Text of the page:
International Practice Development Journal


Title of ArticleBeing person-centred in qualitative interviews: reflections on a process
Type of ArticleCritical Reflection on Practice Development
Author/sBerit Margrethe Sandvik and Brendan McCormack
ReferenceVolume 8, Issue 2, Article 8
Date of PublicationNovember 2018
Keywordsauthenticity, facilitation, person-centred dialogue, person-centred research, qualitative interviews, research methods

Background: In this article we reflect on the experience of the first author (Berit Margrethe Sandvik) of conducting seven qualitative research interviews with public health nurses trained in parenting guidance by the International Child Development Programme at the University of South-Eastern Norway. The interviews focused on how the nurses use a particular set of competencies in their daily work at the health centre. A person-centred practice framework was used to reflect on whether person-centred prerequisites and processes could be recognised in the completed interview processes, and how a greater focus on a person-centred approach could improve the quality of data collection. The results of this reflection are presented in this paper.

Aim: To understand how a researcher can use person-centred principles to facilitate qualitative interviews.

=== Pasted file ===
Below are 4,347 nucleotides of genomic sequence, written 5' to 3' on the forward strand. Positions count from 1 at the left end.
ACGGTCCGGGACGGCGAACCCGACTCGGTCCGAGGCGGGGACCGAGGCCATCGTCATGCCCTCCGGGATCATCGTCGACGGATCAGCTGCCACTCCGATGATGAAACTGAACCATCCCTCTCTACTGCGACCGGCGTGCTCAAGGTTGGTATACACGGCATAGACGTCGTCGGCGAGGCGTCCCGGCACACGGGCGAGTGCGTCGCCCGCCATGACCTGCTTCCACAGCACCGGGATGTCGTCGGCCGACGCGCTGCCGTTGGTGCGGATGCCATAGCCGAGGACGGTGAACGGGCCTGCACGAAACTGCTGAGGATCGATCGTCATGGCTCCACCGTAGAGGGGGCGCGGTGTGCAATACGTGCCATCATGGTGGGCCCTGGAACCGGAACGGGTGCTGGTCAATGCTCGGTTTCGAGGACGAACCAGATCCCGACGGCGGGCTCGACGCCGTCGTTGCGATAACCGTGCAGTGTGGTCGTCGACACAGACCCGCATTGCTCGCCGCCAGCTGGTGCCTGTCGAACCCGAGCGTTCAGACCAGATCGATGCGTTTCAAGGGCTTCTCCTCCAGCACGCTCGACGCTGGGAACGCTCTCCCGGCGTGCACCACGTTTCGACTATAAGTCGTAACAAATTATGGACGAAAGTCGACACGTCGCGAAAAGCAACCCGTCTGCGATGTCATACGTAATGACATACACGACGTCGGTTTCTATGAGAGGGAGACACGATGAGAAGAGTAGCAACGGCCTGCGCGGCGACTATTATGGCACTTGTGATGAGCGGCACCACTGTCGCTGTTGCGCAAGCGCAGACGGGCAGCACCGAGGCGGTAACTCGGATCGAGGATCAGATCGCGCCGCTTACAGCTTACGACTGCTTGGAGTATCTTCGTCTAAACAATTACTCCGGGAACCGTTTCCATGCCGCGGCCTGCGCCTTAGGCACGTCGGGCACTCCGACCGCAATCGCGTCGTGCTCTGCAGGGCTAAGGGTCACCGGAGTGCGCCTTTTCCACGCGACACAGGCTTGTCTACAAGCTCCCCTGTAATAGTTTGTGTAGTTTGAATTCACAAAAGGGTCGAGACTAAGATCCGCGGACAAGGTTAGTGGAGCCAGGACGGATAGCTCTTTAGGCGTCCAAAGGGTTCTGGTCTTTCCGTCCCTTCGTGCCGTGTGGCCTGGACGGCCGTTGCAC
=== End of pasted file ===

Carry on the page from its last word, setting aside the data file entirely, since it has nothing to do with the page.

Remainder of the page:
Findings: Being reflexive is essential to a person-centred approach in qualitative research interviews. It relates to the researcher’s ability to facilitate an engagement that promotes authenticity, self- determination and reciprocity. Knowing oneself without letting conscious or unconscious values and perceptions overshadow the opportunities that arise in gaining an understanding of the participant’s values and perceptions is essential. Through being vigilant in all senses, an holistic, mutually respectful dialogue can be created, through which new knowledge and understandings can be generated.

Conclusion: It is important to consider person-centredness in the planning and undertaking of research methods. While there is an increasing evidence base about person-centredness in health and social care practice, there continues to be a dearth of publications that focus on its role in research methods.

Implications for practice:

  • Developing the ability to facilitate mutually respectful dialogue in research interviews is important in researcher development programmes
  • Facilitating flow and creativity through engaging all senses in the dialogical situation has the potential to create a more person-centred approach to interview practices
  • Being open to and aware of the lifeworlds of others, and having the ability to adjust one’s own pre-understanding, facilitates an engagement that promotes authenticity, self-determination and reciprocity
  • There is a need for more studies to use person-centred principles and practices explicitly in the conduct of research. This article provides a reflexive framework for doing that and suggests principles that can be applied in future research studies

This article by Berit Margrethe Sandvik and Brendan McCormack is licensed under a Creative Commons Attribution Non-Commercial 3.0 License.

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